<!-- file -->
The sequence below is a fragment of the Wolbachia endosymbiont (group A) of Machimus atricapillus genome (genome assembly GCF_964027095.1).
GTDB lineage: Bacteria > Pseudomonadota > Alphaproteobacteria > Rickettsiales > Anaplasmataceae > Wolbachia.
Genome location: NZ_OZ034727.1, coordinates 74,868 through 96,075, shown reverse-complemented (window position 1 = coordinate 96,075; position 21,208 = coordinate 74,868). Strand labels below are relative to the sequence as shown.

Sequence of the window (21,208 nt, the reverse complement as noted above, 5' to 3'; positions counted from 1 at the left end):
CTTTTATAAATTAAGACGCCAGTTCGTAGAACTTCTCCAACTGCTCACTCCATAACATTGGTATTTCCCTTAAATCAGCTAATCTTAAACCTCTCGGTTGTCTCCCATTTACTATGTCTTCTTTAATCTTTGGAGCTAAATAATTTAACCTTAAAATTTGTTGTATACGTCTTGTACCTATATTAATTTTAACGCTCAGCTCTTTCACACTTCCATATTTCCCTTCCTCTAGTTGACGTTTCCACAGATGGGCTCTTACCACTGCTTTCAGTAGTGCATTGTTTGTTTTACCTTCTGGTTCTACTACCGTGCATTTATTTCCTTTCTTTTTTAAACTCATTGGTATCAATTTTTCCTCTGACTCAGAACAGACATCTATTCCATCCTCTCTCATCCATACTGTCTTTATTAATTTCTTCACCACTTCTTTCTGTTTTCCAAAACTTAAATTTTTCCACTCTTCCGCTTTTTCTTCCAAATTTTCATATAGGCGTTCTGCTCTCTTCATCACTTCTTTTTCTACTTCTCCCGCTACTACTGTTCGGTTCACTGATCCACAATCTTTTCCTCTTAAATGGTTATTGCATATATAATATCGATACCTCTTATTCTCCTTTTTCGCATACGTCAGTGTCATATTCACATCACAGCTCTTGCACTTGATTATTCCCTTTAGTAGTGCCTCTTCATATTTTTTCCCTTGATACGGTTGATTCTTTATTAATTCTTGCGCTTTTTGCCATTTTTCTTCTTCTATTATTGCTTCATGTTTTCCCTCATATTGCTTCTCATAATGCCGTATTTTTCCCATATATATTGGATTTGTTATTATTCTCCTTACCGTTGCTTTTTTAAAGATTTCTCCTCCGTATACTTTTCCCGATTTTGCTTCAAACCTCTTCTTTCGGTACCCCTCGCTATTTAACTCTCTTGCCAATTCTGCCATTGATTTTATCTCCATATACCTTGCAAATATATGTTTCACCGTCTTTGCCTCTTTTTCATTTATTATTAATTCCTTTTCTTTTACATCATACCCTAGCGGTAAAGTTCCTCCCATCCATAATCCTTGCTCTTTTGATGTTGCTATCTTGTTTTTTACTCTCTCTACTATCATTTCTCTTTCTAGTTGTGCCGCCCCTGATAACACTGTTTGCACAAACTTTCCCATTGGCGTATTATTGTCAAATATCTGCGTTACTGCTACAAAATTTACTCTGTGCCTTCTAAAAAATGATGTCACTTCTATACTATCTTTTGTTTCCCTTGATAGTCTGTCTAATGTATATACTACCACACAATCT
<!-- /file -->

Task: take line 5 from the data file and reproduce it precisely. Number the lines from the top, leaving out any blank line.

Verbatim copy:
CTTTTATAAATTAAGACGCCAGTTCGTAGAACTTCTCCAACTGCTCACTCCATAACATTGGTATTTCCCTTAAATCAGCTAATCTTAAACCTCTCGGTTGTCTCCCATTTACTATGTCTTCTTTAATCTTTGGAGCTAAATAATTTAACCTTAAAATTTGTTGTATACGTCTTGTACCTATATTAATTTTAACGCTCAGCTCTTTCACACTTCCATATTTCCCTTCCTCTAGTTGACGTTTCCACAGATGGGCTCTTACCACTGCTTTCAGTAGTGCATTGTTTGTTTTACCTTCTGGTTCTACTACCGTGCATTTATTTCCTTTCTTTTTTAAACTCATTGGTATCAATTTTTCCTCTGACTCAGAACAGACATCTATTCCATCCTCTCTCATCCATACTGTCTTTATTAATTTCTTCACCACTTCTTTCTGTTTTCCAAAACTTAAATTTTTCCACTCTTCCGCTTTTTCTTCCAAATTTTCATATAGGCGTTCTGCTCTCTTCATCACTTCTTTTTCTACTTCTCCCGCTACTACTGTTCGGTTCACTGATCCACAATCTTTTCCTCTTAAATGGTTATTGCATATATAATATCGATACCTCTTATTCTCCTTTTTCGCATACGTCAGTGTCATATTCACATCACAGCTCTTGCACTTGATTATTCCCTTTAGTAGTGCCTCTTCATATTTTTTCCCTTGATACGGTTGATTCTTTATTAATTCTTGCGCTTTTTGCCATTTTTCTTCTTCTATTATTGCTTCATGTTTTCCCTCATATTGCTTCTCATAATGCCGTATTTTTCCCATATATATTGGATTTGTTATTATTCTCCTTACCGTTGCTTTTTTAAAGATTTCTCCTCCGTATACTTTTCCCGATTTTGCTTCAAACCTCTTCTTTCGGTACCCCTCGCTATTTAACTCTCTTGCCAATTCTGCCATTGATTTTATCTCCATATACCTTGCAAATATATGTTTCACCGTCTTTGCCTCTTTTTCATTTATTATTAATTCCTTTTCTTTTACATCATACCCTAGCGGTAAAGTTCCTCCCATCCATAATCCTTGCTCTTTTGATGTTGCTATCTTGTTTTTTACTCTCTCTACTATCATTTCTCTTTCTAGTTGTGCCGCCCCTGATAACACTGTTTGCACAAACTTTCCCATTGGCGTATTATTGTCAAATATCTGCGTTACTGCTACAAAATTTACTCTGTGCCTTCTAAAAAATGATGTCACTTCTATACTATCTTTTGTTTCCCTTGATAGTCTGTCTAATGTATATACTACCACACAATCT